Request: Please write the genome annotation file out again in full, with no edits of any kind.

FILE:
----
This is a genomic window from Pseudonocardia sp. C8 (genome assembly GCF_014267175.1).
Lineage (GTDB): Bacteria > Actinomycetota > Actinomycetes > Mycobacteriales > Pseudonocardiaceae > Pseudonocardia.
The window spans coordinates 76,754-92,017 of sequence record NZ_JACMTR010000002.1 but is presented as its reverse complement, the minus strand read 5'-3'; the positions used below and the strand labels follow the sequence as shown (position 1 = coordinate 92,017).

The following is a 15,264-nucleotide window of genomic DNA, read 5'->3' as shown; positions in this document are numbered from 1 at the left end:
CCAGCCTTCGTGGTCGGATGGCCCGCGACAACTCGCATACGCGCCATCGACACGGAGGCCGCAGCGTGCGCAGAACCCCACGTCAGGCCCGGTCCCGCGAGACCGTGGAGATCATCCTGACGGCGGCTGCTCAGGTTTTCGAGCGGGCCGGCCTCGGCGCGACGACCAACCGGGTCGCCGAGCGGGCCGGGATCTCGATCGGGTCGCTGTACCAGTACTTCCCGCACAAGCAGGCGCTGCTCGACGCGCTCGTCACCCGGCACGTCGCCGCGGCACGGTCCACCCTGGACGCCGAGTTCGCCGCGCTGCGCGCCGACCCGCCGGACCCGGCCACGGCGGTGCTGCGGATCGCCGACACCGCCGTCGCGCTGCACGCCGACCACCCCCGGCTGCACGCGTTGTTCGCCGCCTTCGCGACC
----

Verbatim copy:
This is a genomic window from Pseudonocardia sp. C8 (genome assembly GCF_014267175.1).
Lineage (GTDB): Bacteria > Actinomycetota > Actinomycetes > Mycobacteriales > Pseudonocardiaceae > Pseudonocardia.
The window spans coordinates 76,754-92,017 of sequence record NZ_JACMTR010000002.1 but is presented as its reverse complement, the minus strand read 5'-3'; the positions used below and the strand labels follow the sequence as shown (position 1 = coordinate 92,017).

The following is a 15,264-nucleotide window of genomic DNA, read 5'->3' as shown; positions in this document are numbered from 1 at the left end:
CCAGCCTTCGTGGTCGGATGGCCCGCGACAACTCGCATACGCGCCATCGACACGGAGGCCGCAGCGTGCGCAGAACCCCACGTCAGGCCCGGTCCCGCGAGACCGTGGAGATCATCCTGACGGCGGCTGCTCAGGTTTTCGAGCGGGCCGGCCTCGGCGCGACGACCAACCGGGTCGCCGAGCGGGCCGGGATCTCGATCGGGTCGCTGTACCAGTACTTCCCGCACAAGCAGGCGCTGCTCGACGCGCTCGTCACCCGGCACGTCGCCGCGGCACGGTCCACCCTGGACGCCGAGTTCGCCGCGCTGCGCGCCGACCCGCCGGACCCGGCCACGGCGGTGCTGCGGATCGCCGACACCGCCGTCGCGCTGCACGCCGACCACCCCCGGCTGCACGCGTTGTTCGCCGCCTTCGCGACC